I respect that, still, a very personal one.
Trouble to whom?
Again, a very personal opinion, clearly not shared by developers and those from the community closer to the development process.
With all due respect, I understand that newbies (in dt, in the community) may have these thoughts at start. What I don’t understand is why they insist and invest so much time on this discussion, even when all evidences show them it’s a void discussion. Why not spending that time learning more the tool, even sharing what they learn by producing tutorials, for example?
Just want remind everyone that this thread isn’t the place to discuss everything about darktable. Try to stay on topic with feedback on the sigmoid module, especially true for everyone trying to defend darktable. Just ignore or remind off topic comments about the topic of the thread rather than bringing in all the armor and weapons. I have no problem with lengthy discussions on the nitty picky details on the current sigmoid module but we have to stay on topic for this thread to be usable.
Examples that are off topic: plug in architecture, general darktable ease of use, any comparison to other softwares that isn’t focusing on their tone curve, Foss comments etc.
Rule of thumb: will this comment help Jakob improve his code such that the module gets good enough for a merge? Does this comment make Jakob smile such that he will spend more time on developing? Criticism about the module?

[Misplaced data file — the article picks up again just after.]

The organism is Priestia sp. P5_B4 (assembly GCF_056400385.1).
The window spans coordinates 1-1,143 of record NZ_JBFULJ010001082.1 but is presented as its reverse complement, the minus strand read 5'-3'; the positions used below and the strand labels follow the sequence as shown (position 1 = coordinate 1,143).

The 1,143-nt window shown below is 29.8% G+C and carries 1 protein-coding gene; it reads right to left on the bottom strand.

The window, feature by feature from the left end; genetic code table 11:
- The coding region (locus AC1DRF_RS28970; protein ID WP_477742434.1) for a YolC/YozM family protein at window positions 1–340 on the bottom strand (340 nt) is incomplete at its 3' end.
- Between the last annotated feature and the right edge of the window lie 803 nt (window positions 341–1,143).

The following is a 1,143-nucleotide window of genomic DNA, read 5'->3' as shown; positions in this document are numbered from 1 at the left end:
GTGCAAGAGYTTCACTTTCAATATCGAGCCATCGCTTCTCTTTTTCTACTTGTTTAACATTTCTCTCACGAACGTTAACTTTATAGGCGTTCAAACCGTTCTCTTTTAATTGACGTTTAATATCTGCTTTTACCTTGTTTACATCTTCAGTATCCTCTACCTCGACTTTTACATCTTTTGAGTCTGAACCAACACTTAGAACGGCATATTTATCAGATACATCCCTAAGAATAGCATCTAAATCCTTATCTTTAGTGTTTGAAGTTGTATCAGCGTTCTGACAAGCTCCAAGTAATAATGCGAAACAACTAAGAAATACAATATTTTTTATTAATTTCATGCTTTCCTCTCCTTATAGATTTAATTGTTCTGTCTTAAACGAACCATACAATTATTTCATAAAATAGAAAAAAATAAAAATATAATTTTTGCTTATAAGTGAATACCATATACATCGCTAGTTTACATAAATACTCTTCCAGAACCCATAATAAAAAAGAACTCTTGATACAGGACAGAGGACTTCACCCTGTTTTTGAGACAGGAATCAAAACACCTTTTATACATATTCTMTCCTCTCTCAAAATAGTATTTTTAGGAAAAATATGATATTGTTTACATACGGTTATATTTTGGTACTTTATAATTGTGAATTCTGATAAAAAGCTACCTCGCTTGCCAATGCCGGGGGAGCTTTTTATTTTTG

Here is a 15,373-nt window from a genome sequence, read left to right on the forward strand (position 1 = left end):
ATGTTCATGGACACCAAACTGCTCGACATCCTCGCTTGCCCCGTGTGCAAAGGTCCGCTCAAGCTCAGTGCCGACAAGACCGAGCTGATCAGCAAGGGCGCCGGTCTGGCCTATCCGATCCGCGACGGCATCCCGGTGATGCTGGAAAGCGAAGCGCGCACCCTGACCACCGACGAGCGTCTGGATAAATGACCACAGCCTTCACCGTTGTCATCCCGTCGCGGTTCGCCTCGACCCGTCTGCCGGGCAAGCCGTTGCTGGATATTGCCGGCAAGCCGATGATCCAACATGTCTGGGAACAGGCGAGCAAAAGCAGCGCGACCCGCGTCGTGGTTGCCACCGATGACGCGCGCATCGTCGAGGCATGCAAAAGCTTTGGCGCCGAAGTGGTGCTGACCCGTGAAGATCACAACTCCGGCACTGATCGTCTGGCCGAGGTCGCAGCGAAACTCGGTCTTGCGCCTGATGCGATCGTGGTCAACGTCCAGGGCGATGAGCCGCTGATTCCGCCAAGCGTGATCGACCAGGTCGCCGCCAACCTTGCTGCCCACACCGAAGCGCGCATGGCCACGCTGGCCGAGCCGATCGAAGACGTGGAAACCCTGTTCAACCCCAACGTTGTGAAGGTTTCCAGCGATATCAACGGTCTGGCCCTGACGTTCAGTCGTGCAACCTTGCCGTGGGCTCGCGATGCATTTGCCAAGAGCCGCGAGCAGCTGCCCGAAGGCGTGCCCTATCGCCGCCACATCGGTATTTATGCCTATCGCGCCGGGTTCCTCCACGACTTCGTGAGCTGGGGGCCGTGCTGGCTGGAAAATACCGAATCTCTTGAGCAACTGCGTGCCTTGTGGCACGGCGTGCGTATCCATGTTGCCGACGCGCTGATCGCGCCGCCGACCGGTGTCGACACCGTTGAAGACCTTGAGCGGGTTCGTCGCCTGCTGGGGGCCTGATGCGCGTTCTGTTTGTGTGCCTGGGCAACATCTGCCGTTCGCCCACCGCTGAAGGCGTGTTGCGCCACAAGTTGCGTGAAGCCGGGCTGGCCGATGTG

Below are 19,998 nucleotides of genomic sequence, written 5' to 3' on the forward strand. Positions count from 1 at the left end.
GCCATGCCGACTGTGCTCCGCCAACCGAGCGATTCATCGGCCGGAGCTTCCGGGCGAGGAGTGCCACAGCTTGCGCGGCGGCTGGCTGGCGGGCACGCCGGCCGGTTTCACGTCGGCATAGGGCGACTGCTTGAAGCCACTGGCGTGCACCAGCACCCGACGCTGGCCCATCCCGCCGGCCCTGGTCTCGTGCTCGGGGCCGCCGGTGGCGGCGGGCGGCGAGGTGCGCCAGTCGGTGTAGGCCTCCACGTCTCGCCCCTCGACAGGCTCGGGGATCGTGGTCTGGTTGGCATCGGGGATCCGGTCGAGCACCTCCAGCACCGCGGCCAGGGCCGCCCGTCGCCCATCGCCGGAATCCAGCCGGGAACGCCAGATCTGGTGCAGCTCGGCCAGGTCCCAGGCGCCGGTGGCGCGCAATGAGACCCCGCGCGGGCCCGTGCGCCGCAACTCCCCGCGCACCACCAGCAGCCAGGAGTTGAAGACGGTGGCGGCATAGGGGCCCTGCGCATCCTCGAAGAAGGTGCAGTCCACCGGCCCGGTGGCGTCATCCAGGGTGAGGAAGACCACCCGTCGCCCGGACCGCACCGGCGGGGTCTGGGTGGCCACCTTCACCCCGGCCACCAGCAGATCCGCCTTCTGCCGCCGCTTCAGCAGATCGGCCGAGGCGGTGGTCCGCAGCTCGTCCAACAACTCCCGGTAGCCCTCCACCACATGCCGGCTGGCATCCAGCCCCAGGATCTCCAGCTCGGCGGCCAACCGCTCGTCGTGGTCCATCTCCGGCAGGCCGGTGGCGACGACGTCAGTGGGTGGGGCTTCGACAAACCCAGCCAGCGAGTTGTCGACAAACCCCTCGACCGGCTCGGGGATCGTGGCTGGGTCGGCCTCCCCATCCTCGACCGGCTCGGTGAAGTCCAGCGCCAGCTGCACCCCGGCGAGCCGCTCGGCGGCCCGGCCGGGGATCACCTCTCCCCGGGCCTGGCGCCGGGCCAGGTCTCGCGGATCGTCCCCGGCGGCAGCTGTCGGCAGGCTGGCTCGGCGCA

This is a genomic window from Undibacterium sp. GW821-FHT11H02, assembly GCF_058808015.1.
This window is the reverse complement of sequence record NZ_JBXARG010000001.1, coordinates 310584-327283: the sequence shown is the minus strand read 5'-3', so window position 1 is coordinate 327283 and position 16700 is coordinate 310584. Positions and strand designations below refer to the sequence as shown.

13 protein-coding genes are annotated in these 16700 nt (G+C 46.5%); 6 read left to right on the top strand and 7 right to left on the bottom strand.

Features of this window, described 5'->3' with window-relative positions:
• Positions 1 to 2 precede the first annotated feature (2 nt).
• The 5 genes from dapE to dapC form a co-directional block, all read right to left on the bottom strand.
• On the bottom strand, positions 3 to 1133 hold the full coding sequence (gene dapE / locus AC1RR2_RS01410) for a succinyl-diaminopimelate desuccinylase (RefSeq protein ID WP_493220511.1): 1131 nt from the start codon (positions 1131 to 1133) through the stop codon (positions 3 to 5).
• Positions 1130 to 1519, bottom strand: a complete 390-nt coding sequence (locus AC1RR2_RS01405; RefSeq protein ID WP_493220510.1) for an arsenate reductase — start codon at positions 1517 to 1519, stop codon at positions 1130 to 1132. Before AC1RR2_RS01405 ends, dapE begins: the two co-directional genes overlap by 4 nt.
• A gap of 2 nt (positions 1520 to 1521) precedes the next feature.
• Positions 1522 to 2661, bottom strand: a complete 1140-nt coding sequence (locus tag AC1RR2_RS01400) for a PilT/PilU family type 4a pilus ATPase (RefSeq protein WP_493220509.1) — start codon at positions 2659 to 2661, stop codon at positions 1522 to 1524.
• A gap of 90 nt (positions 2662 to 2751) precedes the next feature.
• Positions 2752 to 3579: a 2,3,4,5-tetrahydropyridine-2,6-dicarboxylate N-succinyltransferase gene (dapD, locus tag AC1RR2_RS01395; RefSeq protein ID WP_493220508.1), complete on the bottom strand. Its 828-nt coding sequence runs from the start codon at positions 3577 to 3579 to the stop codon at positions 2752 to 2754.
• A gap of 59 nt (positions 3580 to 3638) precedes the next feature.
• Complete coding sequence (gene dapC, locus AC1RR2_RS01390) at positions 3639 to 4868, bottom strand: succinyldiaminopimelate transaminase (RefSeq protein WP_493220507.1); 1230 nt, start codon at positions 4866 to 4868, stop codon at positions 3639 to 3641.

Yes? Please post here!
Uhh or no? You should probably post in a different thread or not at all.
Your ignoring the pipeline and the role in DT correctly processing images…adding plug-ins not written for DT is not as easy as just making them available and sigmoid is not a plug-in
An example with only sigmoid + tone-eq (which is what I now use instead of shadows and highlights module, to remain true to the scene referred workflow) + sharpening(input sharpening with raw denoise, output sharpening with sharpen and contrast eq) + local contrast. + exposure + white balance adjustments.
With really well exposed images, sigmoid delivers a good result, with its characteristic added “shimmer” in the highlights(of all the comparable modules in dt), works well for images like this taken in bright sunlight.
Ignore the funky green blocks on the left and top of the image in darkroom, which I think is something with how this dev version displays the edge of images. This only shows up in the editing window, not in the final exported image.
If I may add, explicitly. For “poorly exposed” images, typically images taken in environments with very bright highlights, such as backlit images, where the shadows are dark in the raw image, and one would ordinarily have used the shadows and highlights module, a key challenge with scene referred was learning to apply the tone eq module to achieve a similar role, to lift exposure only in the shadows.
This approach has been key to solving some of my key challenges with sigmoid, and filmic.
I do hope there is a scene referred version of the shadows and highlight module, in the works. Cos while it is possible to achieve something suitable with the tone-eq module, having a dedicated module for this similar to the current shadows and highlight module, with fewer sliders, would be more effective.
I tend to view the tone-eq as a module for localised broad contrast shaping, but not a tool to be used for the broader kind of xposure changes, across the entire image, which the shadows and highlight module (scene referred version when it arrives), would be more apt for.